But that was the closest I came to any form of harassment.
My only other contact with the police was in Chongqing.
This is a dystopian vision of a city. The fastest growing metropolis in the world, where the pollution is so bad you can barely see the tops of the high rise buildings that are being thrown up every five minutes and some days you can barely breathe.
Free to travel
On my second night there, a police officer came to my hotel to welcome us to his city and wish us a pleasant stay. Oh, and when we talked to local people, could we please remember that many of them are not sophisticated and might not understand my questions, so could I please try not to embarrass them? And that was it. We never saw him again.
This was one massive change. Where once foreigners - and especially foreign journalists - were treated as a potential threat to the State, to be watched and guarded at all times, now they are welcomed.
These new freedoms seem to apply equally to the Chinese people themselves.
I spoke to one senior government official who admitted frankly that it had been too restrictive in the old days. When he was a student, he had been spotted trying out his few words of French on a couple of tourists - not much more than "bonjour" and "comment ca va?"
Back at school he was hauled in by his head teacher, warned never to do it again, and told he was lucky not to have been arrested.
Now, he said, Chinese people are encouraged to talk to foreigners because the government wants them to learn about the world outside China.
Whether that's entirely true or not, it's certainly the case that the Chinese have no problem travelling around their country or getting visas to go abroad. Unless, of course, they are deemed to be dissidents. Then it's different.
A dissident, if you strip away the official language, is someone who wants the people of China to be able to vote for a different government and dares to say so publicly.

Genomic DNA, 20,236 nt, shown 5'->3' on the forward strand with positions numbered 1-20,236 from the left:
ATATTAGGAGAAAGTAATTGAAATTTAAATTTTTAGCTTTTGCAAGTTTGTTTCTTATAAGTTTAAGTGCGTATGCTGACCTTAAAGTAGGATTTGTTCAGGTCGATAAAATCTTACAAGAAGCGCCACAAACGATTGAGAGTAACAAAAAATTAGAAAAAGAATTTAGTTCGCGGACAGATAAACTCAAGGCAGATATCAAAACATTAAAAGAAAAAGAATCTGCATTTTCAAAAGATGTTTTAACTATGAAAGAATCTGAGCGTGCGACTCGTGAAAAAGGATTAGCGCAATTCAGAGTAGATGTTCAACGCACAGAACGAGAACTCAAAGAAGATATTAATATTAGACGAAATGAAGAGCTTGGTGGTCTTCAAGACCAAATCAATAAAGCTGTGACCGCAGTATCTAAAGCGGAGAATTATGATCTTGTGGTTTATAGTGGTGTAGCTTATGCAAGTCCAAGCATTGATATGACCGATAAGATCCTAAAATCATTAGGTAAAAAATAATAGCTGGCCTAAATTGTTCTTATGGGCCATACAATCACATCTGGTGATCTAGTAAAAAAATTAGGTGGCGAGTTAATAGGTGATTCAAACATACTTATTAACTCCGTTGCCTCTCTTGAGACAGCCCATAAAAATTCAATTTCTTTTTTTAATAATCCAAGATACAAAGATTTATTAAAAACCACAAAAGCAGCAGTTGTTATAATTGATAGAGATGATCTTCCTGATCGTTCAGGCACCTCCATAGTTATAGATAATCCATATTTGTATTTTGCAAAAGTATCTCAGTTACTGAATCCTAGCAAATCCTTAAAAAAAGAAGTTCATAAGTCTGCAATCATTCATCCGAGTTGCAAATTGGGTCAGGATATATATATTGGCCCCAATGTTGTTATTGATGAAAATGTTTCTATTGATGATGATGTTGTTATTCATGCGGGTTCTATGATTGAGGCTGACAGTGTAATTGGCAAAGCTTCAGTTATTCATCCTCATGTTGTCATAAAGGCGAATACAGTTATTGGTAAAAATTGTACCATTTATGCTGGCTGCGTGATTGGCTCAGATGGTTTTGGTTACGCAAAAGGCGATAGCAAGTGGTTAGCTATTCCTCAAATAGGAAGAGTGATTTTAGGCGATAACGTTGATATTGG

When prominent figures in the Chinese leadership talk about democracy, they do not mean western-style democracy.
When they talk about other "parties" being allowed to function in China and send representatives to the People's Congress, they do not mean political parties who might oppose what the Communist Party does. They are no more than consultative bodies.
But nor, interestingly, did most of the ordinary people I've been talking to seem terribly interested in western-style democracy. Not even a group of extremely bright young students, some of whom have spent years studying in foreign countries, including Britain.
Yes, they thoroughly enjoy their new freedoms and they want political reform to continue. And they also want their country to keep growing richer.
And so long as the Communist Party continues to deliver all that, they don't particularly see any reason to look for a different system.
They seemed genuinely baffled by my insistence that the ultimate freedom is the freedom to throw out the people in power if you don't like them.
"You do that in your country all the time," one of them pointed out to me, "and it doesn't seem, to make much difference. What we want is stability - and that's what we've got."